On Tuesday, cannabis advocates across the USA hit the polls to vote on cannabis ballot initiatives as well as pro-pot candidates. As with any election, there were winners and there were losers — here’s a look at who strutted home victorious, and who trudged home a failure.
Michigan became the first state in the Midwest region — and the 10th in the entire country, aside from Washington, DC — to legalize recreational cannabis. The state’s Proposal 1 legalizes, taxes, and regulates the consumption, purchase, and cultivation of cannabis and infused edibles for those aged 21 years and over.
“Western and northeastern states have led the way on legalizing marijuana, but the victory in Michigan powerfully demonstrates the national reach of this movement,” said Maria McFarland Sánchez-Moreno, executive director of the Drug Policy Alliance, in a press release. “With such overwhelming public support for marijuana legalization, even including majorities of Republicans and older Americans, there’s only so long that the federal government can continue to hold out.”
Missouri became the 31st US state to approve medical cannabis legislation. The state voted on three different medical marijuana questions: Amendment 2, Amendment 3 and Proposition C. Of the three, it was Amendment 2 that passed, which was the only one endorsed by the National Organization for the Reform of Marijuana Laws (NORML). Amendment 2 permits patients, at the discretion of a physician, to obtain cannabis and cannabis-infused products from licensed facilities. It also permits home growing if patients first obtain a state card, and creates regulations and licensing procedures for cannabis cultivation and production facilities.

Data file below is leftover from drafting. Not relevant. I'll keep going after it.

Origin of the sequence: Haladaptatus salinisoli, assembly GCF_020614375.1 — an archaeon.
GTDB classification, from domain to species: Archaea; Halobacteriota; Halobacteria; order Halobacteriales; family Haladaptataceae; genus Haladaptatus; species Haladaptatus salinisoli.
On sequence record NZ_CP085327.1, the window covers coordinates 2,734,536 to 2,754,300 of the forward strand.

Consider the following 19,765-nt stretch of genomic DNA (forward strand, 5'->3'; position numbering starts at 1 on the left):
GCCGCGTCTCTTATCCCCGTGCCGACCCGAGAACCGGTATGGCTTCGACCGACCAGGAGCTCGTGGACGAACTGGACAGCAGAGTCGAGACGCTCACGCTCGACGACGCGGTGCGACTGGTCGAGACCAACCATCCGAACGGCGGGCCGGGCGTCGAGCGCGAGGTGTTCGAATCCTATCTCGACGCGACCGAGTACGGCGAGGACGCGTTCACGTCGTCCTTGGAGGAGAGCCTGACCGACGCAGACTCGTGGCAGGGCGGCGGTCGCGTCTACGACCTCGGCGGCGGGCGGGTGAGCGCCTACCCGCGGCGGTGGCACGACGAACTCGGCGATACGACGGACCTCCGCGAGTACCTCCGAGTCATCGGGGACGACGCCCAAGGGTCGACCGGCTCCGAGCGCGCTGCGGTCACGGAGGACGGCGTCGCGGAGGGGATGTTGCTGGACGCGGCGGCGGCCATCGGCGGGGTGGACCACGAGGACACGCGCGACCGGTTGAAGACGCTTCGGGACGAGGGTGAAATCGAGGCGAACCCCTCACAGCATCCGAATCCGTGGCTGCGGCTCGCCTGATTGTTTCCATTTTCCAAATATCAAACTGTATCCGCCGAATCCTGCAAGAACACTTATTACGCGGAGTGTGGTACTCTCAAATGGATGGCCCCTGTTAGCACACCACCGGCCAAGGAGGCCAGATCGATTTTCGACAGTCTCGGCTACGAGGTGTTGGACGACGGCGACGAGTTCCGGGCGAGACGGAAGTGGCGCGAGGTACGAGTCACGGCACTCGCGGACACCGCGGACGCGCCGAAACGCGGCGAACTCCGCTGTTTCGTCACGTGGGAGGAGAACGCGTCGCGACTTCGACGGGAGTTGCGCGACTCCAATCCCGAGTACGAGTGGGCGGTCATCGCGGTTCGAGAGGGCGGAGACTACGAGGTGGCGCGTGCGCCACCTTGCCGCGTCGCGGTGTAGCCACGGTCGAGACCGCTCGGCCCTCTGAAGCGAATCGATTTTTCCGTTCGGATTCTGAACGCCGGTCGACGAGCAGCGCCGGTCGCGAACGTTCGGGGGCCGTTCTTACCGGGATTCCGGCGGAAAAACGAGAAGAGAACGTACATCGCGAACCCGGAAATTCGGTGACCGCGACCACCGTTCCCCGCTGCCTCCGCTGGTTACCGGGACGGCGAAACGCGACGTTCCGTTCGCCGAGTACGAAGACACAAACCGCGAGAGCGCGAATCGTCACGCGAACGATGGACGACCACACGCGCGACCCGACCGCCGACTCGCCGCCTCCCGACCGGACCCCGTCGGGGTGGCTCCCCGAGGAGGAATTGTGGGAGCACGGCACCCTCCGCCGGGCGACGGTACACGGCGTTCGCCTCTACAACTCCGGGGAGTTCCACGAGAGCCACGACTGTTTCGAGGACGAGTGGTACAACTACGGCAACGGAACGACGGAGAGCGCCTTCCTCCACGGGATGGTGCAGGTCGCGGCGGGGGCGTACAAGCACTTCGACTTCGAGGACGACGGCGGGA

“Thanks to the unflagging efforts of patients and advocates, Missourians who could benefit from medical marijuana will soon be able to use it without fear of being treated like criminals,” said Matthew Schweich, deputy director of the Marijuana Policy Project. “We hope lawmakers will implement the measure efficiently and effectively to ensure qualified patients can gain access to their medicine as soon as possible.”
Meanwhile, in Utah, Proposition 2 passed, making the Beehive State the 32nd to legalize medical marijuana. According to multiple reports, more than 53 percent of voters there said yes to weed, even though the state’s dominant Church of Jesus Christ of Latter-day Saints has long said no.
NORML political director Justin Strekal said in a press release, “It is our hope that Utah’s politicians will respect the will of the electorate and move swiftly to enact The Utah Medical Cannabis Act in a manner that comports with both the spirit of the law and the letter of law.”
Although this year’s midterms weren’t nearly as devastating as the 2016 presidential election, there were some hard mishaps as caveats to the groundbreaking victories. In North Dakota, the propaganda war won on the state’s Measure 3 initiative, which would have legalized recreational cannabis for adults. Measure 3 was defeated by a wide margin of 59.5 percent of opposing voters, according to The New York Times.
While it isn’t directly related to cannabis, the Drug Policy Alliance also reports that Florida voters passed a historic measure to fight back against voter suppression and ultimately “restore the vote to over 1.4 million people with past felony convictions upon completion of their sentences, except for those convicted of murder or a felony sexual offense.” As in most other states in the US, drug possession is still classified as a felony in the Sunshine State.
“The public has long believed that drug use should be treated as a health issue, not as a criminal issue,” emphasized McFarland. “It’s encouraging to see so many political candidates finally getting on board. The momentum to end the drug war took a significant leap forward today.”